He says the groups are being funding by multimillionaires in northwest Arkansas who are trying to buy three seats, including his and English’s.

Just this week, he noted, the group had to retract an ad in the Arkansas Democrat-Gazette that contained “blatant lies” about personal friends of his, that stated his supporters own liquor stores.

Williams also said their assertions that he voted for Obamacare and Common Core aren’t true.

The organizations are violating ethics laws that prohibit them from being directly involved in campaigns, the senator continued. He explained that they’re supposed to advocate for a position. But, Williams noted, he isn’t in a position to file an ethics complaint as he is repeating what he’s been told.

The senator added, “That is a new low. You know we talk about dark money on the national level. It’s in Arkansas now.”

English agreed. She also said, “We’ve never seen this kind of stuff before in Arkansas...It is strange, and it’s really sad and I think it actually is, it should be scary, whether you’re Republican, Democrat or Independent, that there are people who are really trying to control the Arkansas Senate and the House.”

The senator also wanted to deny some ads claiming she experienced personal financial gain as a result of voting to reauthorize private option funding under then-Gov. Mike Beebe.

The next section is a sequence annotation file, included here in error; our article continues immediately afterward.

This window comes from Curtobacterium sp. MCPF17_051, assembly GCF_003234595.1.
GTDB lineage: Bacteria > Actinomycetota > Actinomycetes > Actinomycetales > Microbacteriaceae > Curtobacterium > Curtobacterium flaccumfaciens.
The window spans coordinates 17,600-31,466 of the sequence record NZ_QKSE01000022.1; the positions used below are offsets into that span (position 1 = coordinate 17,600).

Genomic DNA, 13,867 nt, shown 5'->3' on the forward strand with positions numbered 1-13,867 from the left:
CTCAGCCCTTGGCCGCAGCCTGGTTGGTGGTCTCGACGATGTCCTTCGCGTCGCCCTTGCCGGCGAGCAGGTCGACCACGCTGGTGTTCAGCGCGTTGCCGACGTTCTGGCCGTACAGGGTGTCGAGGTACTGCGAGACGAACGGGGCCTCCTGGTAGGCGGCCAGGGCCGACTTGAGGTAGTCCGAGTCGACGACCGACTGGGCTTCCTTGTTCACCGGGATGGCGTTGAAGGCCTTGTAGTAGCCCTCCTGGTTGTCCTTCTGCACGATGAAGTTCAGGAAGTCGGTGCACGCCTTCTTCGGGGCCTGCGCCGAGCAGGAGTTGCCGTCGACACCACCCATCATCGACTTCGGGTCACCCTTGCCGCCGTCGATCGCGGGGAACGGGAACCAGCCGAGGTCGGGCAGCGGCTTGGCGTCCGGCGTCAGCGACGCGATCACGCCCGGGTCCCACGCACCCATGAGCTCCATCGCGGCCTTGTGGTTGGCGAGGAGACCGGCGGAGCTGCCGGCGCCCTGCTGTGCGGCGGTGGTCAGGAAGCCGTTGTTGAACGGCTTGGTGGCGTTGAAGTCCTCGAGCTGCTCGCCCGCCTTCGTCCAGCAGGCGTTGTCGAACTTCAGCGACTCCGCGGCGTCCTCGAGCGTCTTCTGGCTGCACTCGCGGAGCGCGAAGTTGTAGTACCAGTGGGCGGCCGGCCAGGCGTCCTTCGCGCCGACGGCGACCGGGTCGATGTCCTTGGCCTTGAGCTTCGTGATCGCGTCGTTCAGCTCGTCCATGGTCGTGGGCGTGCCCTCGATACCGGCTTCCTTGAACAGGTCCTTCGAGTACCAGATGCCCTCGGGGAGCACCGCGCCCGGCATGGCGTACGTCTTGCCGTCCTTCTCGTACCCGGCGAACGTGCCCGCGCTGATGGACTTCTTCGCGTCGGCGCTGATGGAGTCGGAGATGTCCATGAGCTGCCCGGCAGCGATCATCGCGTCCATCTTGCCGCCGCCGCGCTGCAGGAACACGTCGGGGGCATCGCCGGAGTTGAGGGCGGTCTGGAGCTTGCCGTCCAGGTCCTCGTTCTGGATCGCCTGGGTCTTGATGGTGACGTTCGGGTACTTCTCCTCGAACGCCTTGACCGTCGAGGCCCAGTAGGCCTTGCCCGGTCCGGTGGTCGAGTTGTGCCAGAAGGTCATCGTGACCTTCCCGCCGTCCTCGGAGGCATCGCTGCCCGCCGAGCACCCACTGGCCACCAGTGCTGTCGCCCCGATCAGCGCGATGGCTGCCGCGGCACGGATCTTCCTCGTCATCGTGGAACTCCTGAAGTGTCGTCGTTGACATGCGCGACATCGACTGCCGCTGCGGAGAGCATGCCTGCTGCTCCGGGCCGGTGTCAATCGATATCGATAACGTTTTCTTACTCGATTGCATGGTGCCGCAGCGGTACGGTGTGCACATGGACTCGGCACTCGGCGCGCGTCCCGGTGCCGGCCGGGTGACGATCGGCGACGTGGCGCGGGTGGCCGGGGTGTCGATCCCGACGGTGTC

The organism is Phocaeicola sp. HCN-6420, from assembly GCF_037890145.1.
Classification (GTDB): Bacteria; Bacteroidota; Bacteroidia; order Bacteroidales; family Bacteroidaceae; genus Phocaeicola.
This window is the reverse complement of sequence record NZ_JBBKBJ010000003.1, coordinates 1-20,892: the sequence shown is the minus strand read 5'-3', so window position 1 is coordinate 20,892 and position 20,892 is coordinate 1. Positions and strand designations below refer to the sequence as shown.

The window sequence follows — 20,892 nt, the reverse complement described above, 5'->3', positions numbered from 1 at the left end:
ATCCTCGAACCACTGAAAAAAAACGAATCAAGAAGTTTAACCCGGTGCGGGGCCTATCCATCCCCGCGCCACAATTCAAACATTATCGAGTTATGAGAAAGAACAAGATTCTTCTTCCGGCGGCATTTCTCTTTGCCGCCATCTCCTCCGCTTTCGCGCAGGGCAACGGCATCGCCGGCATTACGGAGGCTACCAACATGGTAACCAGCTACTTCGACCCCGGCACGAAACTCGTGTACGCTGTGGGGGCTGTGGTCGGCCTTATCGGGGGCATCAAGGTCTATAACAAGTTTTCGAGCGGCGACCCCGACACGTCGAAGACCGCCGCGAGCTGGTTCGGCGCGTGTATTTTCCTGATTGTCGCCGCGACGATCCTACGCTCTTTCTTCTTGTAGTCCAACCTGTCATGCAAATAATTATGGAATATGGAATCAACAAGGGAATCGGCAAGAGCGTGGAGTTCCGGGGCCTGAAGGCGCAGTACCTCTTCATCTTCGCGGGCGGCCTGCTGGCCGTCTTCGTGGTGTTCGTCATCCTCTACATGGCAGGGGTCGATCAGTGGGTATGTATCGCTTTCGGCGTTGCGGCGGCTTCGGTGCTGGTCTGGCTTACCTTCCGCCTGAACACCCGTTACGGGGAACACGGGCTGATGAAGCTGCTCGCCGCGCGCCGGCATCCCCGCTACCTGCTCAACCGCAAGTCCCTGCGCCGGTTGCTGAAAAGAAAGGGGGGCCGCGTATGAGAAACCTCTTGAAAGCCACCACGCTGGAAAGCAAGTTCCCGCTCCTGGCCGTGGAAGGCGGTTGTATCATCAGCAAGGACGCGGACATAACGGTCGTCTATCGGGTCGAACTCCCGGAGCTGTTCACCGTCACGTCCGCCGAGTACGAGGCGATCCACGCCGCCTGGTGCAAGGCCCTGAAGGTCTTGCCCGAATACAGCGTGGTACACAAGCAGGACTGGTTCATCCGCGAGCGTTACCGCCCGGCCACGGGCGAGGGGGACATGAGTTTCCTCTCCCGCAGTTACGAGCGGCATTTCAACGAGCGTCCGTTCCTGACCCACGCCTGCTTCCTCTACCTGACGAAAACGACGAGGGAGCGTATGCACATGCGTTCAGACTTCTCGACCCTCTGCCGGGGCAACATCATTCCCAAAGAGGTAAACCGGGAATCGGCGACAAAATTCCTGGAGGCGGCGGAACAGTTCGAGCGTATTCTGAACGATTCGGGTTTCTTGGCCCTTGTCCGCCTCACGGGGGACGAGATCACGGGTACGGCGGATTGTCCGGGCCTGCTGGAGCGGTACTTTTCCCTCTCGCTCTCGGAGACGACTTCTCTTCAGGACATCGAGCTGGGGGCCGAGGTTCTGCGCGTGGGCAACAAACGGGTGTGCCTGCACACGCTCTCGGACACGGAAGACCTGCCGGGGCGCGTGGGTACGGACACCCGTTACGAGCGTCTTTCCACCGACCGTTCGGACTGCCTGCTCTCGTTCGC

Hutchinson reminded those gathered at the conference that he opposed Obamacare when campaigning for in 2010 and said he still wants it repealed, changed or replaced because the individual and employer mandates are contrary to freedom.

Hutchinson called the mandates “unconscionable” and a “federal intrusion.” He noted that he pressed for them to be challenged in court. The Supreme Court ruled that the Affordable Care Act is constitutional.

“We also have to deal in the real world, and the real world is that over 30 states have adopted that form of Medicaid expansion, and, whenever the Supreme Court affirmed all of the mandates, but left it to the discretion of the states in terms of Medicaid expansion, we all sat there on pins and needles and said it’s going to collapse. Well, it didn’t collapse,” the governor continued. “It’s important in Arkansas that we make decisions that are right for Arkansas.”

He pointed out that Congress passed the Affordable Care Act, known as Obamacare. State legislators did not vote on it but had to “pick up the pieces.”

Hutchinson argued that the state couldn’t punish Arkansans by denying coverage or Medicaid reform just because it’s frustrated with federal overreach.

The governor also said the legislators who attended the conference were there to listen and be realistic. He is confident that, once the truth is out there to constituents, they will listen to constituents and support Arkansas Works.

He acknowledged that federal policy could change next year with a new president, but said the state needed to base its actions on what it is in place now.

Lawmakers have voted to end private option at the end of this year, so any replacement — Arkansas Works — would have to be approved by January.